When I got up at 7am on June 5th–the first time I woke up early since vacation started–I was met with every feeling, but exhaustion. Despite having gone to bed late the previous night, all I could feel were the jolts of excitement flowing through my body as I anticipated the day ahead of me; the first day of my summer internship at Safe Passage Project (SPP).
Safe Passage (SPP) is a New York-based non-profit organization committed to helping unaccompanied immigrant children and youth navigate the US immigration system by providing them with free legal representation to obtain immigration relief and benefits, be that through asylum, Special Immigrant Juvenile Status (SIJS), or other forms of protection. Not only that, but SPP also offers their clients mentorship and other kinds of non-legal aid (e.g. mental health support) so they are able to adjust to life in America.
This summer, I’m working as a College Intern, on a virtual basis, completing tasks such as translating documents between Spanish and English, providing interpreting services in legal screenings, assisting with the completion of immigration forms and electronic file database, as well as observing Immigration Court and Family Court appearances.
Although most of what I do is clerical work, immigration law is incredibly bureaucratic, which means that every single task (from forms to affidavits) is important in the grand scheme of things. Not only that, but as someone who aspires to be a lawyer in the future, working on these has shown me the kinds of skills that are necessary to succeed in this field (such as analytical and research skills, attention to detail, writing, etc), and given me an insight into the day-to-day of an immigration attorney, which was one of my main goals for this internship.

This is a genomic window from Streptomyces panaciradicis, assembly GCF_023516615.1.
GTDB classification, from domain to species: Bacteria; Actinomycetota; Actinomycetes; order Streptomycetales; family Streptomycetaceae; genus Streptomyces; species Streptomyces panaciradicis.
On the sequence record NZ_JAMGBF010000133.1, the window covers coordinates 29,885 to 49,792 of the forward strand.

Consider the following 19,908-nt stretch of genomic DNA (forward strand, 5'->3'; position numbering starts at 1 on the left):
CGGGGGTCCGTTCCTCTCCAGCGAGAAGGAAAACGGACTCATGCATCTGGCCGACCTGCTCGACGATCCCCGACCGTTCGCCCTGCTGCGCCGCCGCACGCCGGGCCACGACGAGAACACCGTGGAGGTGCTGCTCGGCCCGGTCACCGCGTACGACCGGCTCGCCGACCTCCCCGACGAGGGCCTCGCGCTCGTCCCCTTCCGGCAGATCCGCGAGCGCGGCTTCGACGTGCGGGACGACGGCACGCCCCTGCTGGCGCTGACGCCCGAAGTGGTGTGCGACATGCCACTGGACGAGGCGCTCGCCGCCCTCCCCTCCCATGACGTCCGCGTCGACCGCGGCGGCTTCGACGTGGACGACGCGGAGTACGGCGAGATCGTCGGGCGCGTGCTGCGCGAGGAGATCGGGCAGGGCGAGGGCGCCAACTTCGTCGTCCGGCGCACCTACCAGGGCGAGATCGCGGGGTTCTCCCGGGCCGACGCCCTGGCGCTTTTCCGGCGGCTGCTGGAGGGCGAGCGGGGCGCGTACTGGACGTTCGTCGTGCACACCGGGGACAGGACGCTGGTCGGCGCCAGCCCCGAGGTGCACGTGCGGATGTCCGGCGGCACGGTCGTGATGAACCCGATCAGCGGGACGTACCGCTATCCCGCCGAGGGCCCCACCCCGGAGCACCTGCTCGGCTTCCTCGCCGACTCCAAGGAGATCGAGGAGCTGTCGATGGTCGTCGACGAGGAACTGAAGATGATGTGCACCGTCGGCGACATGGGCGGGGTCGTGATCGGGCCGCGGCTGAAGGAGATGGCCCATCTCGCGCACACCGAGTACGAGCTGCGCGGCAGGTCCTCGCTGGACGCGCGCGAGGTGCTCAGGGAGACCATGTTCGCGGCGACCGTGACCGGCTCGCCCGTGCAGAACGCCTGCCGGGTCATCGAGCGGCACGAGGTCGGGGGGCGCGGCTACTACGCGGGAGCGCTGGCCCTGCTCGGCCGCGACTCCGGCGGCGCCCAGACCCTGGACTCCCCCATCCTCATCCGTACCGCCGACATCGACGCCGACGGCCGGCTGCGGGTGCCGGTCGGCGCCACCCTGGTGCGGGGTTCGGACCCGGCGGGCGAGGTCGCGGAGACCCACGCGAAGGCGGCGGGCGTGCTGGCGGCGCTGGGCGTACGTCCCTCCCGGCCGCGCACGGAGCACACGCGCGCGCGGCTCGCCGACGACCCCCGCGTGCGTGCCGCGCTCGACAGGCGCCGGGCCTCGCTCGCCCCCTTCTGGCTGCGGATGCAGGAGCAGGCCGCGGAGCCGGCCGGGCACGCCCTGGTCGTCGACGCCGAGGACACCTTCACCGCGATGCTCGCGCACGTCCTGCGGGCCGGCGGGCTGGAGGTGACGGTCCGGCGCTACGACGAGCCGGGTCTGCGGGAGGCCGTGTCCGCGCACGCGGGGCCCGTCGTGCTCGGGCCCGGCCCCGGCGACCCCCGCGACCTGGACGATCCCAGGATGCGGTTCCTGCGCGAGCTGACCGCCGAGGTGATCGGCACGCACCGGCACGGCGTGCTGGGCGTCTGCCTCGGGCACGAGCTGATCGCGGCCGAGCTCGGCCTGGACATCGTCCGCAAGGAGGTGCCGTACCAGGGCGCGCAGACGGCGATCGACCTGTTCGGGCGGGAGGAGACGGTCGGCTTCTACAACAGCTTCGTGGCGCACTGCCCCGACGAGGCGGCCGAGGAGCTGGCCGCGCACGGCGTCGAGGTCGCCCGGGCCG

In terms of my other goals, I also hope to learn more about the US immigration system and the current developments taking place in immigration law and policy. Particularly, I want to become more acquainted with the other kinds of services, apart from legal support, that have a positive long-lasting impact on immigrants’ lives in the US.
Last but not least, I’m really looking forward to supporting and encouraging immigrant children and youth. In the past, I’ve mostly worked with adults, however, as an immigrant myself, I’ve learned that immigrating to the US as a child or teenager comes with its own set of challenges and particularities (e.g. navigating the public and higher education systems). Overall, I hope to use the knowledge I’ve gained from my and others’ experiences to incentivize younger immigrants to pursue their personal, academic and professional goals, regardless of the difficulties they may face.
Needless to say, I’m super thrilled about this experience, and getting to bring you along on this journey with me!
Bye for now,